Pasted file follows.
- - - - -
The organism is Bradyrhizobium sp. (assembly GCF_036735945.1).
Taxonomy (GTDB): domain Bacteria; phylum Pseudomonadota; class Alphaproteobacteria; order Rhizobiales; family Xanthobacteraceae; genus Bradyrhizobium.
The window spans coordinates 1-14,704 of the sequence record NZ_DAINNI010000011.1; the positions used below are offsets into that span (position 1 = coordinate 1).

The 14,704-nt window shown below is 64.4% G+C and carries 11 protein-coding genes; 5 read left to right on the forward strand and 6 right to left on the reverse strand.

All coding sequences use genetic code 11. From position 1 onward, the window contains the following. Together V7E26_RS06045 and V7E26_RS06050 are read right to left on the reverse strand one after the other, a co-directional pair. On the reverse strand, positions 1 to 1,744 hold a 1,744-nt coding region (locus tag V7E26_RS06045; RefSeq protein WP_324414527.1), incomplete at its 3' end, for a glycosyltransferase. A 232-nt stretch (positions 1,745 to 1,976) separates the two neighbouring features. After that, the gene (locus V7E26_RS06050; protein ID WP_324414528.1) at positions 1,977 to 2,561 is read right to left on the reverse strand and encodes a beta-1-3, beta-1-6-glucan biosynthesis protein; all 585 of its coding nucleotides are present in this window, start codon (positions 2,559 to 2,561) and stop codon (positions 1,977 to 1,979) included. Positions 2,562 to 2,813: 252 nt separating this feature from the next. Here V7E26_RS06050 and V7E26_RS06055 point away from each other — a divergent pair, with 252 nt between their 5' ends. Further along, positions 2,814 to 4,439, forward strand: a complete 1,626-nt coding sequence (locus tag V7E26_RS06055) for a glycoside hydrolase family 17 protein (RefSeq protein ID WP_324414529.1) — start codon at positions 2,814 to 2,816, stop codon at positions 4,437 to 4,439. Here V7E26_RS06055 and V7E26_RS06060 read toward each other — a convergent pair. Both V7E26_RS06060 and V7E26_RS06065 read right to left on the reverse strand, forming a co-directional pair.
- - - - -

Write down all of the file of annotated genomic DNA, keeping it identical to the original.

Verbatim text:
The organism is Bradyrhizobium sp. (assembly GCF_036735945.1).
Taxonomy (GTDB): domain Bacteria; phylum Pseudomonadota; class Alphaproteobacteria; order Rhizobiales; family Xanthobacteraceae; genus Bradyrhizobium.
The window spans coordinates 1-14,704 of the sequence record NZ_DAINNI010000011.1; the positions used below are offsets into that span (position 1 = coordinate 1).

The 14,704-nt window shown below is 64.4% G+C and carries 11 protein-coding genes; 5 read left to right on the forward strand and 6 right to left on the reverse strand.

All coding sequences use genetic code 11. From position 1 onward, the window contains the following. Together V7E26_RS06045 and V7E26_RS06050 are read right to left on the reverse strand one after the other, a co-directional pair. On the reverse strand, positions 1 to 1,744 hold a 1,744-nt coding region (locus tag V7E26_RS06045; RefSeq protein WP_324414527.1), incomplete at its 3' end, for a glycosyltransferase. A 232-nt stretch (positions 1,745 to 1,976) separates the two neighbouring features. After that, the gene (locus V7E26_RS06050; protein ID WP_324414528.1) at positions 1,977 to 2,561 is read right to left on the reverse strand and encodes a beta-1-3, beta-1-6-glucan biosynthesis protein; all 585 of its coding nucleotides are present in this window, start codon (positions 2,559 to 2,561) and stop codon (positions 1,977 to 1,979) included. Positions 2,562 to 2,813: 252 nt separating this feature from the next. Here V7E26_RS06050 and V7E26_RS06055 point away from each other — a divergent pair, with 252 nt between their 5' ends. Further along, positions 2,814 to 4,439, forward strand: a complete 1,626-nt coding sequence (locus tag V7E26_RS06055) for a glycoside hydrolase family 17 protein (RefSeq protein ID WP_324414529.1) — start codon at positions 2,814 to 2,816, stop codon at positions 4,437 to 4,439. Here V7E26_RS06055 and V7E26_RS06060 read toward each other — a convergent pair. Both V7E26_RS06060 and V7E26_RS06065 read right to left on the reverse strand, forming a co-directional pair.